national breastfeeding promotional campaign through the WIC.
During the fall of that year, Best Start staff, together with representatives
of the FNS and members of the WIC's breastfeeding promotion consortium,
instituted the National WIC Breastfeeding Promotion Project and outlined
the program's objectives, targeted populations, and pilot locations. The four
goals that were established for the program included: increasing breastfeeding
initiation rates; increasing the rate of breastfeeding duration among WIC
participants; increasing referrals to the WIC program for breastfeeding support;
and increasing the general public's knowledge and support for breastfeeding.
In order to maximize the impact for each of the program's objectives, the
targeted population for the campaign was organized into three separate audiences.
The primary target audience was composed of pregnant Anglo, African, and
Hispanic American women who were either enrolled as WIC participants or who met
the income eligibility requirements (annual income below 185% of the US poverty
guidelines). The secondary audience consisted of individuals who might influence
the primary target population, such as the mothers, husbands and boyfriends of
pregnant women, prenatal health care providers, and WIC staff. The general public
was also included as the tertiary audience in order to affect change in the
established social norms and prevailing public perception regarding breastfeeding.
The campaign planners chose ten pilot states to conduct research and
demonstrate the initial WIC Breastfeeding Promotion Project. The selected
states included: Arkansas, California, the Chickasaw Nation, Iowa, Mississippi,
Nevada, New Jersey, New York, Ohio, and West Virginia.
With the parameters of the program established, formal development of the
campaign began with the collection of consumer information needed to segment
the population, identify important factors limiting breastfeeding, and to
define the methodology to effectively promote breastfeeding. Some of the
important research objectives included: (1) identifying the perception of
breastfeeding and bottle-feeding held by the primary and secondary target
groups; (2) identifying the factors that motivate and deter the primary target
group from breastfeeding and the secondary and tertiary target groups from
encouraging women to breastfeed; and (3) identifying effective information
channels and spokespersons for promoting breastfeeding among WIC participants.
Between December of 1995 and May of 1996 qualitative and quantitative
research data was collected from the ten pilot states through a series of
observations, interviews (personal and telephone), surveys, and focus groups
using the primary and secondary target audiences. The qualitative data that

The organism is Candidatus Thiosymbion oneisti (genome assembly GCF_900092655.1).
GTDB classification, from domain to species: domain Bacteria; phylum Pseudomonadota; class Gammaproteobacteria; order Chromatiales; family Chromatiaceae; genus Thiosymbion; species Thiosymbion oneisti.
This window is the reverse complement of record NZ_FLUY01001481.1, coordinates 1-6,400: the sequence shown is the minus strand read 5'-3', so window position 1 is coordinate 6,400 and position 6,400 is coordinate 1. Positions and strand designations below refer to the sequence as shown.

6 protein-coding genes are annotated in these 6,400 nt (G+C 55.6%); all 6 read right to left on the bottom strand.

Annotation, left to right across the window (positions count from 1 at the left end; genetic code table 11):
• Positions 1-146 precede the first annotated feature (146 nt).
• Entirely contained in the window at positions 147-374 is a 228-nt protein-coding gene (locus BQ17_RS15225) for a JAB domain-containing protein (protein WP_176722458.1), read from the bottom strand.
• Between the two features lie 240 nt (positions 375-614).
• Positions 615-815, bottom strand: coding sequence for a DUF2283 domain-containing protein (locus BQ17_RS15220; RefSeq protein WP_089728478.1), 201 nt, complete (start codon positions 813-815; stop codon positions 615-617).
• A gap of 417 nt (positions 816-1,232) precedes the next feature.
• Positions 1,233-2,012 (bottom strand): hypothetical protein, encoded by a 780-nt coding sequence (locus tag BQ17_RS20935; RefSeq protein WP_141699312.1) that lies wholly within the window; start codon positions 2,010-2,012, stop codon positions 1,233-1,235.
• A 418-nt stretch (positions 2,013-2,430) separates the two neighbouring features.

was collected was then used to identify other potential research areas and to
help develop a comprehensive survey instrument. This 53-item questionnaire was
administered to 292 WIC participants in twelve prenatal clinics representing a
diverse group of ethnicities, a variety of caseload sizes, and a mixture of
urban, suburban, and rural communities.
Marketing Plan Development
Results from the formative research that was conducted were used to
develop a marketing plan for the WIC Breastfeeding Promotion Program. With
the broad set of data collected from the surveys and interviews, program
strategists established detailed objectives and goals for the project, the
specific audiences and behaviors to be targeted, and the strategies for
addressing the factors associated with promoting breastfeeding. The marketing
plan was created using the conceptual framework of the 4 Ps (product, price,
place, and promotion), and included a specific strategy for each area to
distinguish the product (breastfeeding) from its competition (formula
The "product strategy" defined breastfeeding by describing both the health
and the emotional benefits, and by emphasizing the special, loving bond the
mother will share with her child. In contrast to the traditional public health
approach of addressing breastfeeding as a medical health decision,
breastfeeding was repositioned as a way for a family to establish a special
relationship with their child from the very onset of its life. With the slogan
"Loving Support Makes Breastfeeding Work," program materials were created to
explain the supportive role family members and friends can play in encouraging
a new mother to breastfeed.
Another key component of the marketing plan was its "pricing strategy," which
entailed minimizing or eliminating the deterrents or "perceived costs" of
breastfeeding for new and prospective mothers. The strategy called for
targeting the women who doubted their breastfeeding ability or who felt
breastfeeding was embarrassing or conflicted with their active lives and
relationships. To address these perceived costs, public education materials